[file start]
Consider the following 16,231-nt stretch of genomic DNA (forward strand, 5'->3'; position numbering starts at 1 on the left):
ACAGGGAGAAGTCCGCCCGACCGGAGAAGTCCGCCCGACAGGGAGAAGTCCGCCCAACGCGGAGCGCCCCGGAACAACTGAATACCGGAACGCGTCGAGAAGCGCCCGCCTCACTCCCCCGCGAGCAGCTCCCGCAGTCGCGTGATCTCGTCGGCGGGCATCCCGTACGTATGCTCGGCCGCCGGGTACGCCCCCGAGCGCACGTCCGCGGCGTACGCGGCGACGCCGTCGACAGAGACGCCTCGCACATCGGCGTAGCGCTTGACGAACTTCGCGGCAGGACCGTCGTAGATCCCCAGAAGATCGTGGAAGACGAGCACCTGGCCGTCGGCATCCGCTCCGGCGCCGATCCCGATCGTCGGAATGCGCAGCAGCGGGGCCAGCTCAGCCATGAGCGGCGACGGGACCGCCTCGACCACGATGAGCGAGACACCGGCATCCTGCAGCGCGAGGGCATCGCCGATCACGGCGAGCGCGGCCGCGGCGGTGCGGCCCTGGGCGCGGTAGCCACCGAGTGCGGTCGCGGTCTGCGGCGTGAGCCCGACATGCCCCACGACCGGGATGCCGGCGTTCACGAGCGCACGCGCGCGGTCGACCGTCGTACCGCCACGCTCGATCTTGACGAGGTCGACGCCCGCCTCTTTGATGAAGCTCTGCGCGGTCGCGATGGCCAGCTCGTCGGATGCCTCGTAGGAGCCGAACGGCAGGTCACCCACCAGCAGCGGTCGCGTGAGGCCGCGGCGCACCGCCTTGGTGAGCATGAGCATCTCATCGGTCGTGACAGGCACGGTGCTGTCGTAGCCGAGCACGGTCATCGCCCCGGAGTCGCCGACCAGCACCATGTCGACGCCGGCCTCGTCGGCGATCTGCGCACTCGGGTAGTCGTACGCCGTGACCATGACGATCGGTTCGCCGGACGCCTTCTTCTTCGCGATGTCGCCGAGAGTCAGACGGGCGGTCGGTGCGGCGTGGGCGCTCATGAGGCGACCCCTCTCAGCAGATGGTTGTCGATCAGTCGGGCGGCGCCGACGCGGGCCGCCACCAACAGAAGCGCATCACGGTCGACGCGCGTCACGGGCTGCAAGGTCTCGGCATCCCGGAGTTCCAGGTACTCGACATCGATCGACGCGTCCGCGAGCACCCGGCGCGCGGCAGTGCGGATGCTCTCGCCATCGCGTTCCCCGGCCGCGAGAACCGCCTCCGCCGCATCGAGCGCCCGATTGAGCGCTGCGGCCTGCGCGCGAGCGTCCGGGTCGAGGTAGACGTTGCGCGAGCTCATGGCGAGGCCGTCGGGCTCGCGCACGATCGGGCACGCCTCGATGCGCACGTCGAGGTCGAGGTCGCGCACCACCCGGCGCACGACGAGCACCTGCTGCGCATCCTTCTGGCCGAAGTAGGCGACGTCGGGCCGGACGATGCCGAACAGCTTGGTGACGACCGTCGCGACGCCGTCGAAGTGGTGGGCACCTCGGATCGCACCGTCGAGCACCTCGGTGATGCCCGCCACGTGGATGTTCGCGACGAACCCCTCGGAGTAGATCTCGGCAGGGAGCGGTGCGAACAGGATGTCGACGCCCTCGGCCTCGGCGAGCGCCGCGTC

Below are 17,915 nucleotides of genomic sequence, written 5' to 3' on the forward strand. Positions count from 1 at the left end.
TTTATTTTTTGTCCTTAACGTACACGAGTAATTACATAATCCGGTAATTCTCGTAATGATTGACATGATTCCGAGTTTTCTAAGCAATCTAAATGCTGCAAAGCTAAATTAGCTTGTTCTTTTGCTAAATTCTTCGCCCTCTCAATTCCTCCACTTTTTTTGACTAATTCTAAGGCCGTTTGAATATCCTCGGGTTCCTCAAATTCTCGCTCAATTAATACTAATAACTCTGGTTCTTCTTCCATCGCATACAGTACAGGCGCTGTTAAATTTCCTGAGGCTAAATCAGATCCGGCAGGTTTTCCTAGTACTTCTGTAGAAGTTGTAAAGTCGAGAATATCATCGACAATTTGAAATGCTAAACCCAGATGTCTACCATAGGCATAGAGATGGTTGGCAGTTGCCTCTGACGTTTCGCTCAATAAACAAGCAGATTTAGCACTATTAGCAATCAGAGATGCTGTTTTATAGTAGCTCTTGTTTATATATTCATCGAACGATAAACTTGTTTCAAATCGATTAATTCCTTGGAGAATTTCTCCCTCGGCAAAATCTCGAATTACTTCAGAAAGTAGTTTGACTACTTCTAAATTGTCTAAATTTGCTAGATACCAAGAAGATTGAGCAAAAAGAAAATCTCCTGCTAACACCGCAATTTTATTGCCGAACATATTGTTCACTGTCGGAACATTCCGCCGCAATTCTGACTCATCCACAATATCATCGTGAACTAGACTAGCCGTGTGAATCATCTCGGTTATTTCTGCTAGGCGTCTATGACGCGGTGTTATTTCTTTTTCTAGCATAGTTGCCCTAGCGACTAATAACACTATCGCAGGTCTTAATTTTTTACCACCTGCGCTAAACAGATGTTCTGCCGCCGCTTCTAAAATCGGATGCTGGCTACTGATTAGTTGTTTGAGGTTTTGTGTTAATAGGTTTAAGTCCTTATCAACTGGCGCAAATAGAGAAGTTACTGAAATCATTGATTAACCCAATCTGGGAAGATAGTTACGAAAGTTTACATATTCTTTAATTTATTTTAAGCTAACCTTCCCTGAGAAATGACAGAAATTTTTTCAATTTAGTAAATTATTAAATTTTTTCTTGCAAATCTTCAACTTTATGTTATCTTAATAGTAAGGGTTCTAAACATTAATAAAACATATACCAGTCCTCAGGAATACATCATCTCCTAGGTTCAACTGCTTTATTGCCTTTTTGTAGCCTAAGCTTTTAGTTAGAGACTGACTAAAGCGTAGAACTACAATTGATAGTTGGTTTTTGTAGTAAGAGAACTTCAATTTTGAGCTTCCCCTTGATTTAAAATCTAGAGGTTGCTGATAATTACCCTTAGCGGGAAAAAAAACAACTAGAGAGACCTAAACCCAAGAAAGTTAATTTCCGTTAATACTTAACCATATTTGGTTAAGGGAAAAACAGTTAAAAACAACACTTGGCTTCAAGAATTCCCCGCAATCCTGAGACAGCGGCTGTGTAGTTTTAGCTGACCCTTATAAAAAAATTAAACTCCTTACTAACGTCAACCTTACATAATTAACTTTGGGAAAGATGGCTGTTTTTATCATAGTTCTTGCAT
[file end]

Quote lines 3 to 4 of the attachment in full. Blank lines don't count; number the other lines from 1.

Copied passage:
Below are 17,915 nucleotides of genomic sequence, written 5' to 3' on the forward strand. Positions count from 1 at the left end.
TTTATTTTTTGTCCTTAACGTACACGAGTAATTACATAATCCGGTAATTCTCGTAATGATTGACATGATTCCGAGTTTTCTAAGCAATCTAAATGCTGCAAAGCTAAATTAGCTTGTTCTTTTGCTAAATTCTTCGCCCTCTCAATTCCTCCACTTTTTTTGACTAATTCTAAGGCCGTTTGAATATCCTCGGGTTCCTCAAATTCTCGCTCAATTAATACTAATAACTCTGGTTCTTCTTCCATCGCATACAGTACAGGCGCTGTTAAATTTCCTGAGGCTAAATCAGATCCGGCAGGTTTTCCTAGTACTTCTGTAGAAGTTGTAAAGTCGAGAATATCATCGACAATTTGAAATGCTAAACCCAGATGTCTACCATAGGCATAGAGATGGTTGGCAGTTGCCTCTGACGTTTCGCTCAATAAACAAGCAGATTTAGCACTATTAGCAATCAGAGATGCTGTTTTATAGTAGCTCTTGTTTATATATTCATCGAACGATAAACTTGTTTCAAATCGATTAATTCCTTGGAGAATTTCTCCCTCGGCAAAATCTCGAATTACTTCAGAAAGTAGTTTGACTACTTCTAAATTGTCTAAATTTGCTAGATACCAAGAAGATTGAGCAAAAAGAAAATCTCCTGCTAACACCGCAATTTTATTGCCGAACATATTGTTCACTGTCGGAACATTCCGCCGCAATTCTGACTCATCCACAATATCATCGTGAACTAGACTAGCCGTGTGAATCATCTCGGTTATTTCTGCTAGGCGTCTATGACGCGGTGTTATTTCTTTTTCTAGCATAGTTGCCCTAGCGACTAATAACACTATCGCAGGTCTTAATTTTTTACCACCTGCGCTAAACAGATGTTCTGCCGCCGCTTCTAAAATCGGATGCTGGCTACTGATTAGTTGTTTGAGGTTTTGTGTTAATAGGTTTAAGTCCTTATCAACTGGCGCAAATAGAGAAGTTACTGAAATCATTGATTAACCCAATCTGGGAAGATAGTTACGAAAGTTTACATATTCTTTAATTTATTTTAAGCTAACCTTCCCTGAGAAATGACAGAAATTTTTTCAATTTAGTAAATTATTAAATTTTTTCTTGCAAATCTTCAACTTTATGTTATCTTAATAGTAAGGGTTCTAAACATTAATAAAACATATACCAGTCCTCAGGAATACATCATCTCCTAGGTTCAACTGCTTTATTGCCTTTTTGTAGCCTAAGCTTTTAGTTAGAGACTGACTAAAGCGTAGAACTACAATTGATAGTTGGTTTTTGTAGTAAGAGAACTTCAATTTTGAGCTTCCCCTTGATTTAAAATCTAGAGGTTGCTGATAATTACCCTTAGCGGGAAAAAAAACAACTAGAGAGACCTAAACCCAAGAAAGTTAATTTCCGTTAATACTTAACCATATTTGGTTAAGGGAAAAACAGTTAAAAACAACACTTGGCTTCAAGAATTCCCCGCAATCCTGAGACAGCGGCTGTGTAGTTTTAGCTGACCCTTATAAAAAAATTAAACTCCTTACTAACGTCAACCTTACATAATTAACTTTGGGAAAGATGGCTGTTTTTATCATAGTTCTTGCAT